Procedure 1973 makes provisions as to offenses affecting the administration of
justice. Section 340 Cr.P.C. with which the chapter opens is the equivalent of
the old section 476, Criminal Procedure Code, 1898. The chapter has undergone
one significant change with regard to the provision of appeal which was there
under the old section 476B Cr.P.C. Under section 476B Cr.P.C. (old) there was a
right of appeal from the order of a subordinate Court to the superior Court to
Which appeals ordinarily lay from an appealable decree or sentence of such
former Court Under section 476B (old) there would have ordinarily been a right
of appeal against the order of the High Court to this Court. There is,
however,a distinct departure from that position under section 341 Cr.P.C. (new)
with regard to an appeal against the order of a High Court under section 340 to
this Court. An order of the High Court made under sub-section (1) or
sub-section (2) of section 340 is specifically excluded for the purpose of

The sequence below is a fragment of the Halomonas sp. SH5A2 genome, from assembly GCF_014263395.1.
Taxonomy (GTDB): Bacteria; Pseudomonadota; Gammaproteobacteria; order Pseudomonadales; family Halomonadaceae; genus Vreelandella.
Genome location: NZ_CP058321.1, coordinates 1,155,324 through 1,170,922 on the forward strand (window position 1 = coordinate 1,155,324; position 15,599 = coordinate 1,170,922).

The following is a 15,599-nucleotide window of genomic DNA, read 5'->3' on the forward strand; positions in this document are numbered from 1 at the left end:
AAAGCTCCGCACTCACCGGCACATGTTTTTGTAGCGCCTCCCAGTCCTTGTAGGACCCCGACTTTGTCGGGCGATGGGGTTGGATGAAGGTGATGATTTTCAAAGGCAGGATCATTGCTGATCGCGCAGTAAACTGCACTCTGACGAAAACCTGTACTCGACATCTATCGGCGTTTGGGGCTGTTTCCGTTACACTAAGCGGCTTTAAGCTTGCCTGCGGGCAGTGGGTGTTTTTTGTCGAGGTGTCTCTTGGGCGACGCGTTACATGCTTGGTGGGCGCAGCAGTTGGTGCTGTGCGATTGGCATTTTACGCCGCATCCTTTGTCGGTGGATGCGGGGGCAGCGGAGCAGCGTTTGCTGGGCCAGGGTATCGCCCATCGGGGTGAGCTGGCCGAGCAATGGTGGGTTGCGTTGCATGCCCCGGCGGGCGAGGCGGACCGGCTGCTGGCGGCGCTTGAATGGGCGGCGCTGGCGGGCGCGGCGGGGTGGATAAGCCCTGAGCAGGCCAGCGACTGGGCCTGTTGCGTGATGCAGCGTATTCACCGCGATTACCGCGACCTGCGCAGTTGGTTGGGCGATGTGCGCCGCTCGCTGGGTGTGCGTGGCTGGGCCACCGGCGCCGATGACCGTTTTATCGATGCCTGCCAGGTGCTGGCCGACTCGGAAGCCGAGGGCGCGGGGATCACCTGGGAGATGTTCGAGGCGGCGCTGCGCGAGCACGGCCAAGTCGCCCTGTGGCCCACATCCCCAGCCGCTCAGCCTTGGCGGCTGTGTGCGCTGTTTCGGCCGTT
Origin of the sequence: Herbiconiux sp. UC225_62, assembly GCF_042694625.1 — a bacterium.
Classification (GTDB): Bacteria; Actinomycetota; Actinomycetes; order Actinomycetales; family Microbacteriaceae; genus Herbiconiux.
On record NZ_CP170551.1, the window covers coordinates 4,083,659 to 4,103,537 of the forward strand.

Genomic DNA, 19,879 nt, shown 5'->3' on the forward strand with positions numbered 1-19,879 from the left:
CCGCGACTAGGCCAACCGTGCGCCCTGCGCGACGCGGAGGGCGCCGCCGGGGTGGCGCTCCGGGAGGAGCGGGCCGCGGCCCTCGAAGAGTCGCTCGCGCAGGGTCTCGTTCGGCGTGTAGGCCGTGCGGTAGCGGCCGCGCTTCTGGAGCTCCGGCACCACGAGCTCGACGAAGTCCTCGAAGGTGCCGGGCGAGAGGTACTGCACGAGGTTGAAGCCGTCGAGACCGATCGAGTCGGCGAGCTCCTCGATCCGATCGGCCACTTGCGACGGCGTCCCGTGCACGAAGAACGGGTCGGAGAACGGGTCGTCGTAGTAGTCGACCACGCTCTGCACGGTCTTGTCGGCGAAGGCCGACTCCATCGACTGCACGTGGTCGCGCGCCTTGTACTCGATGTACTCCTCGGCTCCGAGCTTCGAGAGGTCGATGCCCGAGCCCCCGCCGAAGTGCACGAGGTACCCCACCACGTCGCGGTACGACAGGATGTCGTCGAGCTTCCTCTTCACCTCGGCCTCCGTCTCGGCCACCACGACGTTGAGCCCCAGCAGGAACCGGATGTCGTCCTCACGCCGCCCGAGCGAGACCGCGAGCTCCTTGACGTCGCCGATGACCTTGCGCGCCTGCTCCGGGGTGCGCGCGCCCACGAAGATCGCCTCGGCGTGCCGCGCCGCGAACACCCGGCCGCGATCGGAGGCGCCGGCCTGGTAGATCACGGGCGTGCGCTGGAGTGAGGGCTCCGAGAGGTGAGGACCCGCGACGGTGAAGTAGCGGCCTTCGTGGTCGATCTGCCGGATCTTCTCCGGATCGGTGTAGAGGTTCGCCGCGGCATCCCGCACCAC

appeal to the superior court under section 341 (1) Cr.P.C. (new). This is,
therefore, a new restriction in the way of the appellant when he approaches
this Court under article 136 of the Constitution.
Whether, suo moto, or on an application by a party
under section 340(1) Cr. P.C., a Court having been already seized of a matter
may be tentatively of opinion that further action against some, party or
witness may be necessary in the interest of justice. In a proceeding under
section 340(1) Cr.P.C. the reasons recorded in the principal case, in which a
false statement has been made, have a great bearing and indeed action is taken
having regard to the overall opinion formed by the Court in the earlier
At an enquiry held by the court under section
340(1) Cr.P.C., irrespective of the result of the main case, the only question
is whether a prima facie case is made out which, if un-rebutted, may have a
reasonable likelihood to establish the specified offence and whether it is also
expedient in the interest of justice to take such action.
The party may choose to place all its
materials before the court at that stage, but if it does not, it will not be
estopped from doing so later in the trial, in case prosecution is sanctioned by
In this case the) High Court came to the